The Israel Defense Forces is preparing to quarantine some 200 visitors from South Korea at a military base near Jerusalem over fears of a coronavirus outbreak.
The move comes after 18 South Korean pilgrims who recently visited Israel tested positive for the virus upon their return home.
The Health Ministry is coordinating the quarantine of the 200 with the National Security Council, which has been tasked with working with government agencies to deal with the coronavirus.
The quarantine was initially supposed to take place at a recreation site in the southern city of Ashkelon but was changed at the weekend to the base in the Har Gilo settlement.
There will be no IDF soldiers on the base during the quarantine period.
The decision sparked an outcry from local residents of Har Gilo, who took to the streets in protest, blocking roads and demanding that Defense Minister Naftali Bennett cancel the "dangerous and unreasonable decision."
"We happened to discover the IDF intention to create a medical isolation facility in the heart of a civilian settlement," Gush Etzion regional council head Shlomo Neeman said.
"This is by no means possible. Even if there were a need for immediate treatment of the virus, this decision cannot be made behind the backs of civil officials. Tel Aviv's Kirya base is also a military facility, so why not set up quarantine there?" he said.
"We are demanding that decision-makers immediately suspend this decision and establish a dialogue with the local authority as is customary. We are no one's backyard and we will not let them operate within our community as if there were no civilian rule here."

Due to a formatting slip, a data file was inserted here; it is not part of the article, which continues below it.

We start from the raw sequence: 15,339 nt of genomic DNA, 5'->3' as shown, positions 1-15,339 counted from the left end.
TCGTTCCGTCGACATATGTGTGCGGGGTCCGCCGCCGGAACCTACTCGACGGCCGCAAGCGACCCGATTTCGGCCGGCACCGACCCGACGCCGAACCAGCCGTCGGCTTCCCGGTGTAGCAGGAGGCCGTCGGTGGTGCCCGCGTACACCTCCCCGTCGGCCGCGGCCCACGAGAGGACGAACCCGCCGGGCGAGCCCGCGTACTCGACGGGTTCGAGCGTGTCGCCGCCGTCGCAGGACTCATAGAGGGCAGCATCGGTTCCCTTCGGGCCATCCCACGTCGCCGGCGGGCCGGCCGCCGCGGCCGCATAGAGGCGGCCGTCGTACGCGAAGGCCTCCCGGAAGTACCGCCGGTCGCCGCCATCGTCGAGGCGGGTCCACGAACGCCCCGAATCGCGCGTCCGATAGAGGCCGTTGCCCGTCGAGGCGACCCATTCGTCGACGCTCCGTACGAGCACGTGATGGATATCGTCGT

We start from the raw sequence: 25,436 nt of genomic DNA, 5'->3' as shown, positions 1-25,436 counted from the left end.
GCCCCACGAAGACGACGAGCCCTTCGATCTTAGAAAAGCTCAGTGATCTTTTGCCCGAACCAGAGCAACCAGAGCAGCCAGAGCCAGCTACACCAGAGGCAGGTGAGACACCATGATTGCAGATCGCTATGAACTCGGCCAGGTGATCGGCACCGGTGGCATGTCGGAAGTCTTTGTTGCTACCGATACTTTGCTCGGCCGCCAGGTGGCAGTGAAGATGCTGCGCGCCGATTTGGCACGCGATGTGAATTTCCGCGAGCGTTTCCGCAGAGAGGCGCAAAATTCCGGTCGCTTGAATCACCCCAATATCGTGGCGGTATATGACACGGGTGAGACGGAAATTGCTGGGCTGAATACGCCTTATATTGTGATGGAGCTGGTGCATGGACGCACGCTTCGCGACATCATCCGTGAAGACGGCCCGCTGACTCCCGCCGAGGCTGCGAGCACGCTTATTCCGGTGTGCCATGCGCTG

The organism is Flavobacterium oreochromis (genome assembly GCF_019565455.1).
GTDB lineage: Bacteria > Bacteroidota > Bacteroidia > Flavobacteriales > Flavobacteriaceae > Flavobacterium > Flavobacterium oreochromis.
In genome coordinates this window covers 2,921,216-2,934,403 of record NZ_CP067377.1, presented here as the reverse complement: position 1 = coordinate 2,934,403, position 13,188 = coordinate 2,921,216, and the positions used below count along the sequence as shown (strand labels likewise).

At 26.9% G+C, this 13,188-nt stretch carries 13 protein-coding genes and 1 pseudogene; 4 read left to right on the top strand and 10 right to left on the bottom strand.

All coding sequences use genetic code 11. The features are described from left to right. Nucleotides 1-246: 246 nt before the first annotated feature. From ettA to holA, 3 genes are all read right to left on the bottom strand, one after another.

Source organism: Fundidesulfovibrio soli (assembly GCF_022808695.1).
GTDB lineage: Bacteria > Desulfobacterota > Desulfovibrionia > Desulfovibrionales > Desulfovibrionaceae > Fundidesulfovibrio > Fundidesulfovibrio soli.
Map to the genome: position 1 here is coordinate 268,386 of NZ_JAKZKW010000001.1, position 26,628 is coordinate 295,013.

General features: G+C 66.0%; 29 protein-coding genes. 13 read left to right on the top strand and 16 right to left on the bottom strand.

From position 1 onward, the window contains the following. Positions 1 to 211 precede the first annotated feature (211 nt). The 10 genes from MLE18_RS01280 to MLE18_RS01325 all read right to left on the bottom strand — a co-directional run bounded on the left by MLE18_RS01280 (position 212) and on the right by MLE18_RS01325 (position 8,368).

Meanwhile, Education Minister Rafi Peretz said Sunday that he intends to halt student trips to Poland as part of Holocaust memorials due to the coronavirus scare, Hebrew-language broadcaster Channel 12 reported.
Tens of thousands of Israeli students participate in these expeditions every year, with most making the trip during spring and summer months.
According to Channel 12, the decision was mainly triggered by the outbreak of the virus in Italy in the last few days.
Many South Korean are currently stranded in Israel following the decision to extend the entry ban to South Korea and Japan. The ban is already in place for China, Hong Kong, Thailand, Singapore and Macau.
On Saturday evening an Air Korean flight carrying 188 passengers on board was told to take off from Tel Aviv shortly after landing, with only Israeli nationals being allowed to disembark.
The South Korean Embassy in Tel Aviv has appealed to the Foreign Ministry, urging them to find a solution to help repatriate South Korean nationals who cannot leave Israel as all flights to their country have been halted.
Seoul says that if Israel has decided to take such a drastic step without further notice, it must provide a solution for the 1,600 tourists stranded as a result of the cancellations.
The 18 infected South Koreans were part of a group of 76 people on a week-long trip from February 8-15, which was organized by their local Catholic church.
As a result of the diagnosis Israel has now extended the entry ban to South Korea and Japan. The nationals of the two countries won’t be allowed to enter Israeli territory, while any Israelis returning from the two states must self-quarantine for 14 days.
Reuters and i24NEWS contributed to this report